Common Mistakes in Dealing with Mice & How to Fix Them


Proper mice hunting (and catching) requires a little bit of extra knowledge and a tiny amount of skill (for starters). If you’re just facing your first mice infestation and you aren’t sure how to approach the problem, you needn’t worry. People often make rookie mistakes when it comes to catching mice.

Have you made a mistake? If you have and the mice aren’t going away, learn from it! People are where they are because of mistakes. Mistakes help us learn and improve ourselves in many ways. You’ve set up a trap but aren’t catching any mice?

There’s a possibility you’re using the wrong bait or you’re placing the traps in inefficient locations. Learn more about using the proper bait by visiting this link.

Let’s talk a bit about traps. There are various different traps that are used in different ways. Snap traps are simple; all you have to do is place the bait on them, prepare the spring, and – wait!

Other traps require a bit more effort but none are difficult to use or master.

Glue traps are painless and humane if you use them properly. For example, people often make the mistake of thinking that glue traps always work and don’t hurt the animal.

However, if the trap does catch a mouse, you’ll need to take the trap away from your home and release/kill the animal yourself. If you plan on releasing it, take it far away so you minimize the chances of it returning.

What this means is that it’s your job to check the trap often in the event of a mouse getting trapped. Leaving it out too long will cause death by starvation or dehydration, and then you’ll have to deal with a mouse corpse.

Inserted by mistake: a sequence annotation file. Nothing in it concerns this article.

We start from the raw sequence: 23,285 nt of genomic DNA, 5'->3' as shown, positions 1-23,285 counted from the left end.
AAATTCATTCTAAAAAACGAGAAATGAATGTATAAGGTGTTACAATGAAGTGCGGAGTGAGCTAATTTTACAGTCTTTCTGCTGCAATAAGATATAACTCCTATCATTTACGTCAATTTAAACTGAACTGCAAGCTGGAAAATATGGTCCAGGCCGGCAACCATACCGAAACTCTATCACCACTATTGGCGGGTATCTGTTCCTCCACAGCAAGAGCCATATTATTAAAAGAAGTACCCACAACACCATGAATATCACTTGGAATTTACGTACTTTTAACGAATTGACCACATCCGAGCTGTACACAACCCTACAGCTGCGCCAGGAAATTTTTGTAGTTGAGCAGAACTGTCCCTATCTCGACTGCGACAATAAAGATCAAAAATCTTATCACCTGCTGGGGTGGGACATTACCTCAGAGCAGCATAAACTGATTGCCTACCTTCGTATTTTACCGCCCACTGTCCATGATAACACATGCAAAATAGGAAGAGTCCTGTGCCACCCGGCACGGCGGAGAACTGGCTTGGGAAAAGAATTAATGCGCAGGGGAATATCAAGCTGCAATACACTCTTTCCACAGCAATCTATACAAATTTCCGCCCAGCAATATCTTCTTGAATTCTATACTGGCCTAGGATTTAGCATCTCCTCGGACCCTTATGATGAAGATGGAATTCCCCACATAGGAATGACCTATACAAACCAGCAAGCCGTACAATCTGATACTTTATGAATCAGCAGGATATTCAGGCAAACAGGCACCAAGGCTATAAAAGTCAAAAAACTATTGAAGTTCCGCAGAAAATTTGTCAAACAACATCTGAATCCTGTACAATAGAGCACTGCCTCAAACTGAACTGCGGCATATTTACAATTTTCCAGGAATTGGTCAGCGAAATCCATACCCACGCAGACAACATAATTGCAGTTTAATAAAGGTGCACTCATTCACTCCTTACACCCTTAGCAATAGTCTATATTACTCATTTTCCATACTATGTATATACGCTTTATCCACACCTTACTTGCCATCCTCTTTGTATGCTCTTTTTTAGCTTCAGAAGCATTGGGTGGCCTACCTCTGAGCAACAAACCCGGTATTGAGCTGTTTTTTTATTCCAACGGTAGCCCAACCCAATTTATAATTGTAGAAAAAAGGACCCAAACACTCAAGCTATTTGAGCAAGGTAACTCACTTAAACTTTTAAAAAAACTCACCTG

Also, glue traps aren’t always efficient and don’t always work. Depending on the conditions, the state of the glue may change. If the temperature in the room is too high or too low, the glue won’t work and the mice will easily walk all over it without any effect.

These are just some of the mistakes related only to traps. There are many more which might seem like a good idea but are not. This article will help you realize what exactly you’re doing wrong and not catching mice, and how to do the job better!

Common Mistakes in Dealing with Mice

Starting Small

One of the most common mistakes that people make when they’re on the hunt for mice is that they almost always start slow and small. Seeing one mouse in your home doesn’t mean that it’s the only mouse there.

Almost always, it means that there are at least a couple more (or even a fully-fledged mice family). One or two snap traps for a single mouse isn’t enough; not because that mouse won’t trap itself, but because there’s more than one.

Once you realize that you’re a victim of a mice infestation, you should buy multiple different traps. One type of trap is okay, but, as mentioned before, not all traps work all the time.

Try a combination of snap traps, glue traps, and traps that cage the animal (which are usually larger than regular traps and can fit more than one mouse, although you should empty the trap as soon as a mouse gets stuck in it). Think big from the start and you’ll have better chances at getting rid of the mice.

Low Number of Traps

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People often assume that a couple of traps set throughout the house will make a big enough difference. Remember that mice are cunning creatures that will surprise you with their resourcefulness.

An equally important fact about mice that render small numbers of traps moot is that mice reproduce very quickly. If you aren’t smart about getting rid of them, you’ll be facing a never-ending onslaught of young mice.